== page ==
After running last week’s abortion regressions, I looked at the General Social Survey’s histograms for reported numbers of sexual partners.  They’re weird.  Here are the distributions of opposite-sex partners for men and women.

Figure 1: Men’s Reported Lifetime Number of Opposite-Sex Partners


Figure 2: Women’s Reported Number of Lifetime Opposite-Sex Partners


Notice: The most common number of lifetime partners for both genders is 1!  This is not an artifact of the binning, because the “1 partner” response is in its own bin. 

Of course, people could be lying.  But in what direction would they lie?  Conventional wisdom says that men overstate and women understate.  For men, then, the modal monogamy result is probably even stronger than it looks.  Furthermore, to overturn the modal monogamy result for women, we would have to imagine that women have markedly more partners than men claim to have.  Possible, but definitely weird if true.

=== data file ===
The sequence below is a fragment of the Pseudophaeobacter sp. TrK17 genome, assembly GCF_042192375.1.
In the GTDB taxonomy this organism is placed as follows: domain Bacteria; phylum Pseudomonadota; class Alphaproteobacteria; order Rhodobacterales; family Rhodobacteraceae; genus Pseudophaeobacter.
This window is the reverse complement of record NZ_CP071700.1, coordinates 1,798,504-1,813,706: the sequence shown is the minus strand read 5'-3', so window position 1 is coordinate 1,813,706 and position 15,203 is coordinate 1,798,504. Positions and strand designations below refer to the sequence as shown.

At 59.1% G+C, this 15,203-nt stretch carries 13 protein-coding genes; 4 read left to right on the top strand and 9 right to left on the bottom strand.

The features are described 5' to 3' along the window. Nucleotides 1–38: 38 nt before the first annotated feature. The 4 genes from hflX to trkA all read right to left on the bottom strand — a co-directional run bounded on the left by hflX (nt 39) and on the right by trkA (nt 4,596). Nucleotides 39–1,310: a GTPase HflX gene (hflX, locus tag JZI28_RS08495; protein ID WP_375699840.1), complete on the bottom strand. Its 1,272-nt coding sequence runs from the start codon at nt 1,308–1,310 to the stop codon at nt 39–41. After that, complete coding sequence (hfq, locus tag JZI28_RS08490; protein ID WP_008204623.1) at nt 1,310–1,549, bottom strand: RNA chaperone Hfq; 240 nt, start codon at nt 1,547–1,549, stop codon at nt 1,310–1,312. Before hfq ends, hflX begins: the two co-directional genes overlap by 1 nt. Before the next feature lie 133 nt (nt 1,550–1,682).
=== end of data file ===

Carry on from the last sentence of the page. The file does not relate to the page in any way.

What do you think?  Can monogamy truly be modal?  My guess is that the pattern is real.  It seems weird because people with lots of partners are vivid and memorable.  Think about how many popular adult t.v. characters are in the 21-100 or even 100+ bins!  The obvious explanation is that the media is desperately trying to pique and hold our interest. 

The latter observation may tempt you to blame the media.  It’s easy to believe that the media amplifies our biases.  The root bias, though, is overestimating the frequency of the vivid and the memorable.